“Let me save you some trouble,” author Kenda Creasy Dean says in the very first sentence of her book Almost Christian: What the Faith of Our Teenagers Is Telling the American Church. “Here is the gist of what you are about to read: American young people are, theoretically, fine with religious faith — but it does not concern them very much, and it is not durable enough to survive long after they graduate from high school.”
On November 21, 2006, 92-year-old Kathryn Johnston of Atlanta suddenly found herself the victim of a home invasion. When several armed men burst into her home with no warning, she did the only sensible thing: She pulled a gun on them.
Think you know what a hate crime is? Think again.
The Austin, Texas, Police Department conducted its first “Guns4Groceries” drive on June 5. Modeled “on programs in Chicago, Los Angeles, Oakland, Calif., and Philadelphia that have successfully removed thousands of guns from the streets,” according to the Austin American-Statesman, the program offered grocery-store gift cards in exchange for people’s unwanted guns, which they could turn in with “no questions asked,” said the paper.
Now that he is considering running for President at a time when the federal government�s financial condition is precarious indeed, former Pennsylvania Sen. Rick Santorum says that his 2003 vote in favor of Medicare prescription drug coverage �was a mistake.� Yet the reasoning behind his admission reveals his lack of commitment to both conservative principles and the Constitution.
Lovers of liberty hoping that another Dr. Paul would go to Washington next January are probably going to have to wait for another election year. The Fort Worth Star-Telegram reports that Dr. Robert Paul, the youngest son of Rep. Ron Paul (R-Texas) and the brother of Sen. Rand Paul (R-Ky.), “told students at the University of North Texas that he has all but ruled out a bid for political office.” But, the paper adds, that is only “for now.”
Last year congressional Democrats attempted to pass the DISCLOSE (Democracy Is Strengthened by Casting Light On Spending in Elections) Act, which would have required disclosure (hence the strained acronym) of large donors to organizations engaging in political activities, giving the Federal Elections Commission the power to regulate political speech on the Internet, and prohibited federal contractors from donating to political causes. Though the bill passed the House of Representatives, it twice failed to overcome procedural hurdles in the Senate, dooming it to well-deserved defeat.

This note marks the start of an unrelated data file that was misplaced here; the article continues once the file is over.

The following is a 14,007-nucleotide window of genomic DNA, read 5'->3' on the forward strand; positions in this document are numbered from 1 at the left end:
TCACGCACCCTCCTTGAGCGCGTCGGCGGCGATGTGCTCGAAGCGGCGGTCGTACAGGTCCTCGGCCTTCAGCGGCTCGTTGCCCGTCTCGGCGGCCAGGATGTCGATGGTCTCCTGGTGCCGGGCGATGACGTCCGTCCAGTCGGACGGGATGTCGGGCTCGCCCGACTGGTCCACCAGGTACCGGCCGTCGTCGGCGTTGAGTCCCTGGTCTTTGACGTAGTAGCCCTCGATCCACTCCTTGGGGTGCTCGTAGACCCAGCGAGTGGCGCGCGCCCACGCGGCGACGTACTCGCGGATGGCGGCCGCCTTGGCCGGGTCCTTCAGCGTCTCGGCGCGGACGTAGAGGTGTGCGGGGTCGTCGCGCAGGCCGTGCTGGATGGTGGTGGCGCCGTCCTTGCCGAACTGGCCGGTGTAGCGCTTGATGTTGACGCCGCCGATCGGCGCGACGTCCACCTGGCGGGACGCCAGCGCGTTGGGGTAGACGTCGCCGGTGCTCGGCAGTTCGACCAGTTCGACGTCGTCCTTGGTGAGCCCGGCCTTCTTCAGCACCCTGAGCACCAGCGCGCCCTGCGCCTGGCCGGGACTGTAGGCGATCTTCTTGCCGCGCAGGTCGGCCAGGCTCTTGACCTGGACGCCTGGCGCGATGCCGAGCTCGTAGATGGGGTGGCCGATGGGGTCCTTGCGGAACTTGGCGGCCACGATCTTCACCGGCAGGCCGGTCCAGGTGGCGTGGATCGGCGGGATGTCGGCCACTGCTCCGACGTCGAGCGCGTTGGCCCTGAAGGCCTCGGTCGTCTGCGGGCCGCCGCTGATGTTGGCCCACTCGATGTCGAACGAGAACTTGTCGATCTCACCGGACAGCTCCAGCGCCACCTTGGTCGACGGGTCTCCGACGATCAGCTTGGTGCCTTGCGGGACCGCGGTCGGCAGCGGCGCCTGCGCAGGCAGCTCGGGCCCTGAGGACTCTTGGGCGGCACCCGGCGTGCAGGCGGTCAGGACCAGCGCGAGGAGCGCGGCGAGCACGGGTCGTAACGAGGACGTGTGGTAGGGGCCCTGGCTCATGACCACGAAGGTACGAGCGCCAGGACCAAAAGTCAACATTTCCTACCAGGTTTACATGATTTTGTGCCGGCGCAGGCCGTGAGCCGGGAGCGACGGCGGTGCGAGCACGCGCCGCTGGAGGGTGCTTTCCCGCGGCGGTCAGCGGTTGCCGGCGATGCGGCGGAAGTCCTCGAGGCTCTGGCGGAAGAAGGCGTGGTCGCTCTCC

First there was Rep. Ron Paul (R-Texas). Then there was Sen. Rand Paul (R-Ky.). Might there soon be Sen. Robert Paul (R-Texas, left) also?
The Fort Worth Star-Telegram reports that this youngest of Ron Paul's sons, a family-practice physician living in Fort Worth, is indeed considering a run for the U.S. Senate in 2012 to replace retiring Republican Sen. Kay Bailey Hutchison.
Proving Ronald Reagan�s adage that Democrats �never met a tax they didn�t hike,� President Barack Obama is planning to �call for tax increases for people making over $250,000 a year, a proposal contained in his 2012 budget, and changing parts of the tax code he thinks benefit the wealthy,� the Wall Street Journal reports. Obama is also expected to �propose cuts to entitlement programs, including Medicare and Medicaid, and changes to Social Security.� But if those cuts are anything like the so-called cuts in the recent budget compromise, they will amount to small reductions in proposed increases, not genuine cuts.
ObamaCare proved to be a winning issue for Republicans last November, and rightly so: It is expensive, intrusive, and � most especially � unconstitutional. What is the next expensive, intrusive, unconstitutional Obama project that the GOP can use to win the next election? According to The Hill, it�s Obama�s plan to provide 80 percent of Americans with access to high-speed rail over the next 25 years, a boondoggle the newspaper dubs �ObamaRail.�